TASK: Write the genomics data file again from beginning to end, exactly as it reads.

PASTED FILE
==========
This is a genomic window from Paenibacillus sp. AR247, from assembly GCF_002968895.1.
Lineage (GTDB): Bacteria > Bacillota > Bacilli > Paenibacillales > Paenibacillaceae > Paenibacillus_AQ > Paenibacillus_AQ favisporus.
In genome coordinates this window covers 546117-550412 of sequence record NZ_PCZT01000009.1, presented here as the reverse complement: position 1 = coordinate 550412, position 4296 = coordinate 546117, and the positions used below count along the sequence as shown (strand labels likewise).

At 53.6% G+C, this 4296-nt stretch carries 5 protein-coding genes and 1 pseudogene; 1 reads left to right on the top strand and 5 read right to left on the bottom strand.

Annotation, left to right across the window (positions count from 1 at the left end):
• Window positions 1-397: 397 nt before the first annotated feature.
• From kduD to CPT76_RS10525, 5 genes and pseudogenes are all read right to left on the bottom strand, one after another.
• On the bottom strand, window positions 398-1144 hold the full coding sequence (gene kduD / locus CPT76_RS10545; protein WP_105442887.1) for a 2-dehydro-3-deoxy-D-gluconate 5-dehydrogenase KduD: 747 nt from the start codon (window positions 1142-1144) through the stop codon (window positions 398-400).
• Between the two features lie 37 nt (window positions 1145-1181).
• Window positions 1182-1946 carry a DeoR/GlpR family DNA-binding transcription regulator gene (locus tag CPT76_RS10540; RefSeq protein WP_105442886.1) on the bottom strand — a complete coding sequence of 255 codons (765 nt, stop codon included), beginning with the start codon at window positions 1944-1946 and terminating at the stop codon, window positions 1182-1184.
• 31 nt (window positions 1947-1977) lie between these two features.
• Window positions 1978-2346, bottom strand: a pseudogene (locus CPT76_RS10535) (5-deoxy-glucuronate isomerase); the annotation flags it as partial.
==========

This is a genomic window from Paenibacillus sp. AR247, from assembly GCF_002968895.1.
Lineage (GTDB): Bacteria > Bacillota > Bacilli > Paenibacillales > Paenibacillaceae > Paenibacillus_AQ > Paenibacillus_AQ favisporus.
In genome coordinates this window covers 546117-550412 of sequence record NZ_PCZT01000009.1, presented here as the reverse complement: position 1 = coordinate 550412, position 4296 = coordinate 546117, and the positions used below count along the sequence as shown (strand labels likewise).

At 53.6% G+C, this 4296-nt stretch carries 5 protein-coding genes and 1 pseudogene; 1 reads left to right on the top strand and 5 read right to left on the bottom strand.

Annotation, left to right across the window (positions count from 1 at the left end):
• Window positions 1-397: 397 nt before the first annotated feature.
• From kduD to CPT76_RS10525, 5 genes and pseudogenes are all read right to left on the bottom strand, one after another.
• On the bottom strand, window positions 398-1144 hold the full coding sequence (gene kduD / locus CPT76_RS10545; protein WP_105442887.1) for a 2-dehydro-3-deoxy-D-gluconate 5-dehydrogenase KduD: 747 nt from the start codon (window positions 1142-1144) through the stop codon (window positions 398-400).
• Between the two features lie 37 nt (window positions 1145-1181).
• Window positions 1182-1946 carry a DeoR/GlpR family DNA-binding transcription regulator gene (locus tag CPT76_RS10540; RefSeq protein WP_105442886.1) on the bottom strand — a complete coding sequence of 255 codons (765 nt, stop codon included), beginning with the start codon at window positions 1944-1946 and terminating at the stop codon, window positions 1182-1184.
• 31 nt (window positions 1947-1977) lie between these two features.
• Window positions 1978-2346, bottom strand: a pseudogene (locus CPT76_RS10535) (5-deoxy-glucuronate isomerase); the annotation flags it as partial.